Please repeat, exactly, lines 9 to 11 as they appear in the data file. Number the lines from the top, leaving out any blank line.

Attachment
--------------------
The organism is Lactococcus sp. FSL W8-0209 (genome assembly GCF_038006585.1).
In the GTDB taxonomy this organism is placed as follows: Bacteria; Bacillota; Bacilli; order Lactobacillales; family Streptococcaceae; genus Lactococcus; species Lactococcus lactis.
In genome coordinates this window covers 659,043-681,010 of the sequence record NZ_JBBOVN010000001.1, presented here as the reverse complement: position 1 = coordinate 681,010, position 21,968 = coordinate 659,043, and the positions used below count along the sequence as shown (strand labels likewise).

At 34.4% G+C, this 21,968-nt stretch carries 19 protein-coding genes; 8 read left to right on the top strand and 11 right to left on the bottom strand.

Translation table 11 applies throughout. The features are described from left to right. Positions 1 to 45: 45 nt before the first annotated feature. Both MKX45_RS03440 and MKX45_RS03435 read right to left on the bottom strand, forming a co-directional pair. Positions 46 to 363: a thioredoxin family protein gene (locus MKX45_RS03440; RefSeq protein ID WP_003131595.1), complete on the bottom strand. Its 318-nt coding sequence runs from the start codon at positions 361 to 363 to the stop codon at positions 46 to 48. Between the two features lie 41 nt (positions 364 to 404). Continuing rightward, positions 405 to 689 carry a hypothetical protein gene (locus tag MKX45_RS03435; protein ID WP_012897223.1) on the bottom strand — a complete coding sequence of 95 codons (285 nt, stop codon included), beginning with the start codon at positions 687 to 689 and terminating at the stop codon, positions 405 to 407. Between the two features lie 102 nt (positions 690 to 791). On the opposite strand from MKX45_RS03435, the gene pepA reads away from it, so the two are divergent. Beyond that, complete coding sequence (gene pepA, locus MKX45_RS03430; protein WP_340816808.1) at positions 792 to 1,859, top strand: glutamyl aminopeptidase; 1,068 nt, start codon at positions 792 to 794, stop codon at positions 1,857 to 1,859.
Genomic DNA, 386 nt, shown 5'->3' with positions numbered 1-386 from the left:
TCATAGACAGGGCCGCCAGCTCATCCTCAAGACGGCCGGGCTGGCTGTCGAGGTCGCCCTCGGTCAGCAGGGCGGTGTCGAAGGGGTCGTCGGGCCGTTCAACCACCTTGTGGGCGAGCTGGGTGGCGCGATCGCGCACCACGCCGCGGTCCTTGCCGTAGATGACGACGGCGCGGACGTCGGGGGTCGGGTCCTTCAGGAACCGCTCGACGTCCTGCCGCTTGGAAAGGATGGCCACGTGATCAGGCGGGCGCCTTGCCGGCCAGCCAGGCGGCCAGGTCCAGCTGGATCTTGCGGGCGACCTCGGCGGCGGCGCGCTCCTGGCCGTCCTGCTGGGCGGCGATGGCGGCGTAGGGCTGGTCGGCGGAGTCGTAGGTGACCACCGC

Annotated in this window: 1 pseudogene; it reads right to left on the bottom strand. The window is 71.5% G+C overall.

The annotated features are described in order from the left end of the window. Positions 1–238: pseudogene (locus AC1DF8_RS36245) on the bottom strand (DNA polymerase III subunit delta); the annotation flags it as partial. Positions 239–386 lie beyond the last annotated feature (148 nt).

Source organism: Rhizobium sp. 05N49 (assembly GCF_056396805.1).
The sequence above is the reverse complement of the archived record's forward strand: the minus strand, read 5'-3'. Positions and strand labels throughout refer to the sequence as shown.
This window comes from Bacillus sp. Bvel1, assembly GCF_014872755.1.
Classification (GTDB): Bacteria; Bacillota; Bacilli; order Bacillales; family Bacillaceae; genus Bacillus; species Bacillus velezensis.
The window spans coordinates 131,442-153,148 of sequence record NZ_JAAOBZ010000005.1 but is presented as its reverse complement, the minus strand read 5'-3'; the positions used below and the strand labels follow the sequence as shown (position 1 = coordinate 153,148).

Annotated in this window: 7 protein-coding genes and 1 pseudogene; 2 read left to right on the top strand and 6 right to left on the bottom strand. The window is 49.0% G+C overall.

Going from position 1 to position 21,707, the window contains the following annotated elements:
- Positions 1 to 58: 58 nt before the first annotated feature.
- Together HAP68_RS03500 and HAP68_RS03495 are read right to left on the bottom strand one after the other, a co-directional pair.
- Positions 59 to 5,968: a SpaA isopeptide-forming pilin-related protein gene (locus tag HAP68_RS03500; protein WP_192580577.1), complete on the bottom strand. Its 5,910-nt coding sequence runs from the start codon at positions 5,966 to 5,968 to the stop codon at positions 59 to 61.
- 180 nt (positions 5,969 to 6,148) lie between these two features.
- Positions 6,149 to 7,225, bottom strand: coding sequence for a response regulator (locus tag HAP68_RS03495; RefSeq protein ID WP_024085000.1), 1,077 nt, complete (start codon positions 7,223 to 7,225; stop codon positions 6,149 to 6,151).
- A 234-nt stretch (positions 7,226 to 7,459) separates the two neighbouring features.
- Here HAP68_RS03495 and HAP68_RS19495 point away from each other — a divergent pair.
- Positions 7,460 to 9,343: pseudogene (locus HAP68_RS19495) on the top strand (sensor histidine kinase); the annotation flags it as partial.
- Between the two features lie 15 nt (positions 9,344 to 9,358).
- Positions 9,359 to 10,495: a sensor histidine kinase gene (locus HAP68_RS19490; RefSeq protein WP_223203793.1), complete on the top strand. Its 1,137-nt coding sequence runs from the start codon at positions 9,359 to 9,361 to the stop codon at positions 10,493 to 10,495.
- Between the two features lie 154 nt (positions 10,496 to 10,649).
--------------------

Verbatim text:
The annotated features are described in order from the left end of the window. Positions 1–238: pseudogene (locus AC1DF8_RS36245) on the bottom strand (DNA polymerase III subunit delta); the annotation flags it as partial. Positions 239–386 lie beyond the last annotated feature (148 nt).

Source organism: Rhizobium sp. 05N49 (assembly GCF_056396805.1).
The sequence above is the reverse complement of the archived record's forward strand: the minus strand, read 5'-3'. Positions and strand labels throughout refer to the sequence as shown.